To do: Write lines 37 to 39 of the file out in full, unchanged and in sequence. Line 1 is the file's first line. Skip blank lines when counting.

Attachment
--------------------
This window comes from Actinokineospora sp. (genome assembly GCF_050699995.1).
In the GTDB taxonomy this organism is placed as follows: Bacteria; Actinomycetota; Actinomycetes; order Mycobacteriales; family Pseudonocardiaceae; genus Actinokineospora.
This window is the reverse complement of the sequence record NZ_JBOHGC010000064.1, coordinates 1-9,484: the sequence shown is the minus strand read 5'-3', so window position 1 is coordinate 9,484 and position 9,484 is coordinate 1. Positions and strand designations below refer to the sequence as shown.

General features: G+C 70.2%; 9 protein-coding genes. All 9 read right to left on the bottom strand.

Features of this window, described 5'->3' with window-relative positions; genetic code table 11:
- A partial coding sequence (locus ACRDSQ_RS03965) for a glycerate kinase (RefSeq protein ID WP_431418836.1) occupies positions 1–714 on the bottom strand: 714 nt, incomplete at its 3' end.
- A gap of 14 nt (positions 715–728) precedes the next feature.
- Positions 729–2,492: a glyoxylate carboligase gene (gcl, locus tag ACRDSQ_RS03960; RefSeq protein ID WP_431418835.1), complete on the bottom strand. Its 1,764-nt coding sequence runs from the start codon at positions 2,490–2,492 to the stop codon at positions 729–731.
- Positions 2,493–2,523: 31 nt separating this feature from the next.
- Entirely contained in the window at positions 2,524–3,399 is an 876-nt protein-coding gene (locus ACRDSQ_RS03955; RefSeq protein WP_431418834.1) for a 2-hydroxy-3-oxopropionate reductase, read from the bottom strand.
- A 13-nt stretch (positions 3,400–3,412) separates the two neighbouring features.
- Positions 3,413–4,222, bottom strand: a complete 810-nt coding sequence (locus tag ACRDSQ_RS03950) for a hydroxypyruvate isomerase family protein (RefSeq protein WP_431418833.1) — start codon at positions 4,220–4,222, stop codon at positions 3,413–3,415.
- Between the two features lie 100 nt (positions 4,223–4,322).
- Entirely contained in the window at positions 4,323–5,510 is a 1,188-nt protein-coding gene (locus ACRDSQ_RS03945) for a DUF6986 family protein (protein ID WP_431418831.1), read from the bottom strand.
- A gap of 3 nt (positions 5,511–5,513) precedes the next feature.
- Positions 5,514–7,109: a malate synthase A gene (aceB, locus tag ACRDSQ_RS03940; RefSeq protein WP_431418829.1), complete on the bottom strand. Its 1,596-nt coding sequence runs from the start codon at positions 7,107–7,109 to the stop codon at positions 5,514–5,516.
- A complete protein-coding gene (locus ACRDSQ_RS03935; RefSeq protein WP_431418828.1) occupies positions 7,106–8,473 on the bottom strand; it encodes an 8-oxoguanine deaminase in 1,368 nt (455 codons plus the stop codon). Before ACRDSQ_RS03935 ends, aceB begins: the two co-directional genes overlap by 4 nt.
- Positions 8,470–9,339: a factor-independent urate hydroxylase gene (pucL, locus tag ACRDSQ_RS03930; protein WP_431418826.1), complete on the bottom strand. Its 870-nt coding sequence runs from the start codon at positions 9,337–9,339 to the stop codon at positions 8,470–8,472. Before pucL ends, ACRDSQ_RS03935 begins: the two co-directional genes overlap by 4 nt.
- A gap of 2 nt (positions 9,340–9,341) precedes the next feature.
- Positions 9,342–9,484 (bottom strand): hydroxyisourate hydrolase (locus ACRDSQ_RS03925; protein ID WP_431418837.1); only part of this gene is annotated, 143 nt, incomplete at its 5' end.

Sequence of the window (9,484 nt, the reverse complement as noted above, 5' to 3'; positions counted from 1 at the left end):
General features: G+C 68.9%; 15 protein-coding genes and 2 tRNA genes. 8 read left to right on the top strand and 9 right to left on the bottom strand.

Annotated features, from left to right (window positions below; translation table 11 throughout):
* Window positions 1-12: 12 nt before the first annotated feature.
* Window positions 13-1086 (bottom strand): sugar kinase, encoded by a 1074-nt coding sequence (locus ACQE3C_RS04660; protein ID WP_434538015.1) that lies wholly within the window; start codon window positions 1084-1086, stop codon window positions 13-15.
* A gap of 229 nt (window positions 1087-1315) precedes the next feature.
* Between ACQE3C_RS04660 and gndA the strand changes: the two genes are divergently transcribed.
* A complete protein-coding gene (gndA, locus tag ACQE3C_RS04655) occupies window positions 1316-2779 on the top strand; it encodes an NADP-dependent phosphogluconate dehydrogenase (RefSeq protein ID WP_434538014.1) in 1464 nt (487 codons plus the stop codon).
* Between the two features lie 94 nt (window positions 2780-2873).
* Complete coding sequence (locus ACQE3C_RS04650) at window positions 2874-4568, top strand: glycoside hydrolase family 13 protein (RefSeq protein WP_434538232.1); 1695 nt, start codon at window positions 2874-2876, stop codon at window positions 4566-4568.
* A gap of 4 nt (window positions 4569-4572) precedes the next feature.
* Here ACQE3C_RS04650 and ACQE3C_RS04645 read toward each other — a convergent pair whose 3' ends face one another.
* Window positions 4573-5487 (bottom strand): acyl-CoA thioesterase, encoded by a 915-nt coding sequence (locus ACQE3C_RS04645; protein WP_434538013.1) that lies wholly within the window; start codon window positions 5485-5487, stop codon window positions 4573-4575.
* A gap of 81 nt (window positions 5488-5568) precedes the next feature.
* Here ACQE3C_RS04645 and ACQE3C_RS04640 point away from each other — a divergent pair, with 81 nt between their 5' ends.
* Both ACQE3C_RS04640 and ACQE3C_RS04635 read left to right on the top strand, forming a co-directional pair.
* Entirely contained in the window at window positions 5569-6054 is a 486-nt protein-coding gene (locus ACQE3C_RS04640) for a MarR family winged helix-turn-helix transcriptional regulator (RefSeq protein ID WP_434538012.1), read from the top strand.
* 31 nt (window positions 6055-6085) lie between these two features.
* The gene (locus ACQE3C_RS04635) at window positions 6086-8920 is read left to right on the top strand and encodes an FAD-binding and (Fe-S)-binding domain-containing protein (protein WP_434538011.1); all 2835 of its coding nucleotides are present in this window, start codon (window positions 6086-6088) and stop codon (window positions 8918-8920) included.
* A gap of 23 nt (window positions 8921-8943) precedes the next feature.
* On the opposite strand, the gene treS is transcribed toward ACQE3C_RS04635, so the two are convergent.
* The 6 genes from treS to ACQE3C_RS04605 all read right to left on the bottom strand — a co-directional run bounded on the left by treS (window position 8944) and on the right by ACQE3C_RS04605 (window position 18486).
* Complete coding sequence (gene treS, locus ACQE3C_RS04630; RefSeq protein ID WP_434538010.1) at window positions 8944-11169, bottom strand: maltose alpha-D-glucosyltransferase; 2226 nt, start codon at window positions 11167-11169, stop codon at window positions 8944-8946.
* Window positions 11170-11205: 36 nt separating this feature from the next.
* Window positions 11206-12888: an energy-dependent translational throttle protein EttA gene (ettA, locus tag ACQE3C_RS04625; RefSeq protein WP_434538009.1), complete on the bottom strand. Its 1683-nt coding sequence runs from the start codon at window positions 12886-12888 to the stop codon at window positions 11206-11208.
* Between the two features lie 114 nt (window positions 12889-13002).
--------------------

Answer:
* Entirely contained in the window at window positions 5569-6054 is a 486-nt protein-coding gene (locus ACQE3C_RS04640) for a MarR family winged helix-turn-helix transcriptional regulator (RefSeq protein ID WP_434538012.1), read from the top strand.
* 31 nt (window positions 6055-6085) lie between these two features.
* The gene (locus ACQE3C_RS04635) at window positions 6086-8920 is read left to right on the top strand and encodes an FAD-binding and (Fe-S)-binding domain-containing protein (protein WP_434538011.1); all 2835 of its coding nucleotides are present in this window, start codon (window positions 6086-6088) and stop codon (window positions 8918-8920) included.